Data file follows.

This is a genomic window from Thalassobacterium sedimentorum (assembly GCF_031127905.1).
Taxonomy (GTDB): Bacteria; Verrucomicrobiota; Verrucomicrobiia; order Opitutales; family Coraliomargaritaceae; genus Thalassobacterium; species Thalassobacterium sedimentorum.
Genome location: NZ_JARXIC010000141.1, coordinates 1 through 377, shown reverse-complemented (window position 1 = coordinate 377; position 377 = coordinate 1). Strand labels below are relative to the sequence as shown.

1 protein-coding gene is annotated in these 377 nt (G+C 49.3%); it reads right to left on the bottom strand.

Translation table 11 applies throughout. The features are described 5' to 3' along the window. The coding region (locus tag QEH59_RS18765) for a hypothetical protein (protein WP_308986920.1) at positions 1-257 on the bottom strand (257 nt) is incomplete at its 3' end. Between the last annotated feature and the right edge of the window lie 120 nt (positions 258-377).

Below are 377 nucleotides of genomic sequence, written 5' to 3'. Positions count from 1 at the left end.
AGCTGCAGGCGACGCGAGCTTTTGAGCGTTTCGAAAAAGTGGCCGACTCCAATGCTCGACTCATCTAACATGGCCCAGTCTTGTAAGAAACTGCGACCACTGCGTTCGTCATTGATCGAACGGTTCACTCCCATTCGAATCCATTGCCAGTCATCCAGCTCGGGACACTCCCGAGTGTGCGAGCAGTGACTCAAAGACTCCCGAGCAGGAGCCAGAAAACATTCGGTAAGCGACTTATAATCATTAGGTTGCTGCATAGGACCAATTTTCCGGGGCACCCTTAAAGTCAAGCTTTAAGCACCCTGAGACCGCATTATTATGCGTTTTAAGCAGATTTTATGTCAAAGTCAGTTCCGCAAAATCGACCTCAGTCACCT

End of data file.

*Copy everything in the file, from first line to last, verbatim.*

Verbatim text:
This is a genomic window from Thalassobacterium sedimentorum (assembly GCF_031127905.1).
Taxonomy (GTDB): Bacteria; Verrucomicrobiota; Verrucomicrobiia; order Opitutales; family Coraliomargaritaceae; genus Thalassobacterium; species Thalassobacterium sedimentorum.
Genome location: NZ_JARXIC010000141.1, coordinates 1 through 377, shown reverse-complemented (window position 1 = coordinate 377; position 377 = coordinate 1). Strand labels below are relative to the sequence as shown.

1 protein-coding gene is annotated in these 377 nt (G+C 49.3%); it reads right to left on the bottom strand.

Translation table 11 applies throughout. The features are described 5' to 3' along the window. The coding region (locus tag QEH59_RS18765) for a hypothetical protein (protein WP_308986920.1) at positions 1-257 on the bottom strand (257 nt) is incomplete at its 3' end. Between the last annotated feature and the right edge of the window lie 120 nt (positions 258-377).

Below are 377 nucleotides of genomic sequence, written 5' to 3'. Positions count from 1 at the left end.
AGCTGCAGGCGACGCGAGCTTTTGAGCGTTTCGAAAAAGTGGCCGACTCCAATGCTCGACTCATCTAACATGGCCCAGTCTTGTAAGAAACTGCGACCACTGCGTTCGTCATTGATCGAACGGTTCACTCCCATTCGAATCCATTGCCAGTCATCCAGCTCGGGACACTCCCGAGTGTGCGAGCAGTGACTCAAAGACTCCCGAGCAGGAGCCAGAAAACATTCGGTAAGCGACTTATAATCATTAGGTTGCTGCATAGGACCAATTTTCCGGGGCACCCTTAAAGTCAAGCTTTAAGCACCCTGAGACCGCATTATTATGCGTTTTAAGCAGATTTTATGTCAAAGTCAGTTCCGCAAAATCGACCTCAGTCACCT